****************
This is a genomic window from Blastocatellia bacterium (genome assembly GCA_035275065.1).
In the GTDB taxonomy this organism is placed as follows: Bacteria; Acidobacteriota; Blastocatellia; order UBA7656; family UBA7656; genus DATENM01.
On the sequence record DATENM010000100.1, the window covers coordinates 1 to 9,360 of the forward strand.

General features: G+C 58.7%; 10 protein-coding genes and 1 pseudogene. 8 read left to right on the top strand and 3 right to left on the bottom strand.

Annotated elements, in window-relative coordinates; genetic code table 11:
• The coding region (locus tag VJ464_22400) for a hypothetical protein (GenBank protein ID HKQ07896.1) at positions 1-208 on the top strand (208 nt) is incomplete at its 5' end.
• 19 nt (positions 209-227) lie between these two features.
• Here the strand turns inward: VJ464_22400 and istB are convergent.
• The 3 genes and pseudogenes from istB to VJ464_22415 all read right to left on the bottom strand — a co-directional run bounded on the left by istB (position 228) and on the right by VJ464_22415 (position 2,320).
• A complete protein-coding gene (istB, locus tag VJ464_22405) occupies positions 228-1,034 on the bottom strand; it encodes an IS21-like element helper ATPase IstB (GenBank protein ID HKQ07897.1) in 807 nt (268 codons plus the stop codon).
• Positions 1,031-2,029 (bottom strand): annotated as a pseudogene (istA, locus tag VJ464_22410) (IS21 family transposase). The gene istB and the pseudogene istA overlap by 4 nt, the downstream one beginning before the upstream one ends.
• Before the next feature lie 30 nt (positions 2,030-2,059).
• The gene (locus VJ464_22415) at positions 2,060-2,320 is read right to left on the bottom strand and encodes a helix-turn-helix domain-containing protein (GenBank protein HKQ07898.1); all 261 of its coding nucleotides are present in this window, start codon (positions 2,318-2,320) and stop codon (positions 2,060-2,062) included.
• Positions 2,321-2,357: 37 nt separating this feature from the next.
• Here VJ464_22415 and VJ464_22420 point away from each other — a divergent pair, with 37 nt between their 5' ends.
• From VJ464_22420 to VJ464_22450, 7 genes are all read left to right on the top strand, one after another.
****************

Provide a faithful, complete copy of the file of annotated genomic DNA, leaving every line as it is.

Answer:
This is a genomic window from Blastocatellia bacterium (genome assembly GCA_035275065.1).
In the GTDB taxonomy this organism is placed as follows: Bacteria; Acidobacteriota; Blastocatellia; order UBA7656; family UBA7656; genus DATENM01.
On the sequence record DATENM010000100.1, the window covers coordinates 1 to 9,360 of the forward strand.

General features: G+C 58.7%; 10 protein-coding genes and 1 pseudogene. 8 read left to right on the top strand and 3 right to left on the bottom strand.

Annotated elements, in window-relative coordinates; genetic code table 11:
• The coding region (locus tag VJ464_22400) for a hypothetical protein (GenBank protein ID HKQ07896.1) at positions 1-208 on the top strand (208 nt) is incomplete at its 5' end.
• 19 nt (positions 209-227) lie between these two features.
• Here the strand turns inward: VJ464_22400 and istB are convergent.
• The 3 genes and pseudogenes from istB to VJ464_22415 all read right to left on the bottom strand — a co-directional run bounded on the left by istB (position 228) and on the right by VJ464_22415 (position 2,320).
• A complete protein-coding gene (istB, locus tag VJ464_22405) occupies positions 228-1,034 on the bottom strand; it encodes an IS21-like element helper ATPase IstB (GenBank protein ID HKQ07897.1) in 807 nt (268 codons plus the stop codon).
• Positions 1,031-2,029 (bottom strand): annotated as a pseudogene (istA, locus tag VJ464_22410) (IS21 family transposase). The gene istB and the pseudogene istA overlap by 4 nt, the downstream one beginning before the upstream one ends.
• Before the next feature lie 30 nt (positions 2,030-2,059).
• The gene (locus VJ464_22415) at positions 2,060-2,320 is read right to left on the bottom strand and encodes a helix-turn-helix domain-containing protein (GenBank protein HKQ07898.1); all 261 of its coding nucleotides are present in this window, start codon (positions 2,318-2,320) and stop codon (positions 2,060-2,062) included.
• Positions 2,321-2,357: 37 nt separating this feature from the next.
• Here VJ464_22415 and VJ464_22420 point away from each other — a divergent pair, with 37 nt between their 5' ends.
• From VJ464_22420 to VJ464_22450, 7 genes are all read left to right on the top strand, one after another.